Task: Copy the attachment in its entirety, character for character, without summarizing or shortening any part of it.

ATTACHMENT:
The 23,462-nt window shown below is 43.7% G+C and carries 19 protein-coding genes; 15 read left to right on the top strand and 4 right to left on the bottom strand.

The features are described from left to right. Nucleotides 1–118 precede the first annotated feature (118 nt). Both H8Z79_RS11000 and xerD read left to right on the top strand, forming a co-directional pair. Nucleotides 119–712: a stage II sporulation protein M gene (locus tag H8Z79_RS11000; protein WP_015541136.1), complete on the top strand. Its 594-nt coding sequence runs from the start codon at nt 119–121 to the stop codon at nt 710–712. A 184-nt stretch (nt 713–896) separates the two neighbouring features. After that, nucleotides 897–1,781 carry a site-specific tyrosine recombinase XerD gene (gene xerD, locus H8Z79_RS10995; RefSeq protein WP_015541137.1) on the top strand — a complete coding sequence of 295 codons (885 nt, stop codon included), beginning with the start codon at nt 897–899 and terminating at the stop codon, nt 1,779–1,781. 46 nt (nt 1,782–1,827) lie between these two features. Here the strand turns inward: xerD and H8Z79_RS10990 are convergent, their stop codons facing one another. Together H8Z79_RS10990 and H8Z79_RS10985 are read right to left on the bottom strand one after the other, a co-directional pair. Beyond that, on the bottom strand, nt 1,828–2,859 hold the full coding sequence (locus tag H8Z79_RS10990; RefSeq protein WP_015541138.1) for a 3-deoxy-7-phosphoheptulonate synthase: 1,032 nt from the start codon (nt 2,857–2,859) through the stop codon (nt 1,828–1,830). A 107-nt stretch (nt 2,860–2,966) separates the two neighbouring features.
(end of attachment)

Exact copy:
The 23,462-nt window shown below is 43.7% G+C and carries 19 protein-coding genes; 15 read left to right on the top strand and 4 right to left on the bottom strand.

The features are described from left to right. Nucleotides 1–118 precede the first annotated feature (118 nt). Both H8Z79_RS11000 and xerD read left to right on the top strand, forming a co-directional pair. Nucleotides 119–712: a stage II sporulation protein M gene (locus tag H8Z79_RS11000; protein WP_015541136.1), complete on the top strand. Its 594-nt coding sequence runs from the start codon at nt 119–121 to the stop codon at nt 710–712. A 184-nt stretch (nt 713–896) separates the two neighbouring features. After that, nucleotides 897–1,781 carry a site-specific tyrosine recombinase XerD gene (gene xerD, locus H8Z79_RS10995; RefSeq protein WP_015541137.1) on the top strand — a complete coding sequence of 295 codons (885 nt, stop codon included), beginning with the start codon at nt 897–899 and terminating at the stop codon, nt 1,779–1,781. 46 nt (nt 1,782–1,827) lie between these two features. Here the strand turns inward: xerD and H8Z79_RS10990 are convergent, their stop codons facing one another. Together H8Z79_RS10990 and H8Z79_RS10985 are read right to left on the bottom strand one after the other, a co-directional pair. Beyond that, on the bottom strand, nt 1,828–2,859 hold the full coding sequence (locus tag H8Z79_RS10990; RefSeq protein WP_015541138.1) for a 3-deoxy-7-phosphoheptulonate synthase: 1,032 nt from the start codon (nt 2,857–2,859) through the stop codon (nt 1,828–1,830). A 107-nt stretch (nt 2,860–2,966) separates the two neighbouring features.